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Amelia Curran - Watershed

  by Malcolm Carter

published: 8 / 5 / 2017

Amelia Curran - Watershed
Label: Six Shooter Records
Format: CD


Canadian Juno award winner Amelia Curran’s eighth album proves her most diverse yet captivating set of songs to date

Juno award winning Canadian singer-songwriter Amelia Curran has always had something to say across her seven albums but with the release of her eighth, ‘Watershed’, through Six Shooter Records she seems more determined than ever to get her message across. Curran is well known for the work she does raising awareness about the poor support and services available to those suffering from mental illness. Being a co-founder of ‘It’s Mental’ (http://www.itsmental.ca/) and using her own experience of depression is an obvious advantage. We’re more likely to listen to someone who has lived through the distress of the cause that they support than those on the fringes. Among the eleven songs on ‘Watershed’ Curran tackles the subject of depression. That’s not really surprising as she has covered the subject on earlier albums, but on this latest album her more feminist songs get a little more space while others embrace the communities we live in and the people who live close to us. The latter is best represented on ‘Every Woman Every Man’, which is a haunting call for compassion; in a few simple lines Curran makes her point eloquently while one of her prettiest melodies frames her words. That song is the penultimate track on ‘Watershed’. ‘You Have Got Each Other’ closes the album and continues with that haunting quality. This time though it appears that Curran has written a fairly straightforward love song about people finding the right partner, proving that there isn’t always a political angle to her songs. Those two closing songs are at odds with most of ‘Watershed’ musically. Apart from the folky ballad that is ‘Act of Human Kindness’ which appears at the halfway mark and which leaves you wishing that Curran would at some point release an album entirely of these more stripped-back, melodically rich songs, this album rocks. Even on ‘Stranger Things Have Happened’ in which Curran has a dig at the music industry and which features some of the best lines heard on the album (“Have I overstayed my welcome on the FM radio? Did I capture some affection, should I pack it up and go?”), there’s a rockier edge despite the songs mellow opening. ‘Move a Mile’ opens the album and can also be interpreted as an ode to the struggle of making it in the music industry. Maybe it’s detailing Curran’s personal journey. It doesn’t take long, however, before the black dog gets a mention. But as with most of the album the music that Curran accompanies her lyrics to lends a more positive edge than just reading her lyrics would suggest. Curran pens attractive tunes. Of that there’s no doubt and when chiming guitars and her distinctive voice are as clear as they are on this opening cut it’s impossible to ignore her. The title song displays an even rockier edge; while Curran has a strong message to convey in her songs and one gets the feeling that she places the majority of the weight on her lyrics there is much to enjoy here even if you don’t agree with her views or values. Curran wraps each and every song in an irresistible melody, ‘Sunday Bride’ is a perfect example of the intelligent lyrics, catchy melody and searing guitar work which inform many of the songs on ‘Watershed’. It’s what makes Curran stand out from the crowd, the whole package not just her thoughtful lyrics. ‘Gravity’ is another example of this; a contender for the most ‘up’ song on the album. Despite its lyrics of “You and me talking was such a disgrace/A a voice is a terrible thing to waste”, the guitar and brass lift the song which races along; the overall feeling is a positive one. As always, it’s difficult to place Amelia Curran in any one genre; her vocals are instantly likeable but it’s impossible to compare her to any other singer as she straddles a number of genres musically and isn’t afraid to turn to other singers when the song requires it (Shakura S’Aida’s soulful interjections to ‘No More Quiet’ are stunning, another song which is surely close lyrically to Curran’s heart) which makes ‘Watershed’ Curran’s most diverse and fascinating album to date. This world is short on Amelia Currans; that she makes some of the most captivating music around right now to get her message across is surely a bonus for any music lover. ‘Watershed’ is an album to cherish for a number of reasons, Curran’s lyrical skill being just one.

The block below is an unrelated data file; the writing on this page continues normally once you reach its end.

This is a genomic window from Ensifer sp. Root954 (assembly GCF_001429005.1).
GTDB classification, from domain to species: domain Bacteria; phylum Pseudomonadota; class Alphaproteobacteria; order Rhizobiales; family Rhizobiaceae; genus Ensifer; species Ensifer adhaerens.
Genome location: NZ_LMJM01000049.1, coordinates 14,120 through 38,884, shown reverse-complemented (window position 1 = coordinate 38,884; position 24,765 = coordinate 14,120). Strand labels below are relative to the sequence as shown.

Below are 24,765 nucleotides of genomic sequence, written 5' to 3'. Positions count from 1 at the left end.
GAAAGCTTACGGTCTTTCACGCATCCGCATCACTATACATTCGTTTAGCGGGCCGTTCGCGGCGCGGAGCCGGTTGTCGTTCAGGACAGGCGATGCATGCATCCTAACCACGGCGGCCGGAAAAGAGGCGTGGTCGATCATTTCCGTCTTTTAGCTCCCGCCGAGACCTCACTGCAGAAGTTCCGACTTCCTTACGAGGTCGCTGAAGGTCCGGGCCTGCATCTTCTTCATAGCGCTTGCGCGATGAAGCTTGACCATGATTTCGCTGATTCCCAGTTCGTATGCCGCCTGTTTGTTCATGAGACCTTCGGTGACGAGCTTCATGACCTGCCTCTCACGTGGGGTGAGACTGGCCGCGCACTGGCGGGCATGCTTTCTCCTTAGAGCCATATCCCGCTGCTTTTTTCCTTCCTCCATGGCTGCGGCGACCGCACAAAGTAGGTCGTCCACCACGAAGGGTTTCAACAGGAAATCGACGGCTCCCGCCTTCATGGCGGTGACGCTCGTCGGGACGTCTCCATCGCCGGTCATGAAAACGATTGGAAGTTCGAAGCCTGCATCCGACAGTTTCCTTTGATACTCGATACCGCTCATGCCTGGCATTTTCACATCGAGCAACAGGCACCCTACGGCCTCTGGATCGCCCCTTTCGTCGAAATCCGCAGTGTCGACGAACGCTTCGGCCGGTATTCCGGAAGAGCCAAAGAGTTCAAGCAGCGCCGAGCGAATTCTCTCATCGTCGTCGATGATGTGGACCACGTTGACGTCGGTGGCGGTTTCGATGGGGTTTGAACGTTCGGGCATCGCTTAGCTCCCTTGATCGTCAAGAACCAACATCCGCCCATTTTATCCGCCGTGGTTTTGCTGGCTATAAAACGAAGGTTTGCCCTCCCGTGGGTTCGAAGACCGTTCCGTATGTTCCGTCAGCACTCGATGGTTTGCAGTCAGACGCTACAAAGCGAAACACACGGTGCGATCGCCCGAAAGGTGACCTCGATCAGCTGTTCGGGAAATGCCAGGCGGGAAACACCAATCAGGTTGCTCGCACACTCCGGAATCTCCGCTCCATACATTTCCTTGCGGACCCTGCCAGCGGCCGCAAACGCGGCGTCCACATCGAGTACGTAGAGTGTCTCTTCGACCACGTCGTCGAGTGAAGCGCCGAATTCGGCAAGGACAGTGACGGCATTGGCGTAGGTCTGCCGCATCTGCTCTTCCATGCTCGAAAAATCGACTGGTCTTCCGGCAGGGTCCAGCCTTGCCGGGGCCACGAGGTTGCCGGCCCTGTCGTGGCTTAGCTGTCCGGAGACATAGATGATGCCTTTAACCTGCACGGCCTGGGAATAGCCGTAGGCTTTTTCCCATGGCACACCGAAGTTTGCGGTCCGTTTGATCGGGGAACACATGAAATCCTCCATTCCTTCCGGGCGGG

Track Listing:-
1 Move a Mile
2 Watershed
3 Sunday Bride
4 Gravity
5 Come Back for Me
6 Act of Human Kindness
7 Stranger Things Have Happened
8 No More Quiet
9 Try
10 Every Woman Every Man
11 You Have Got Each Other

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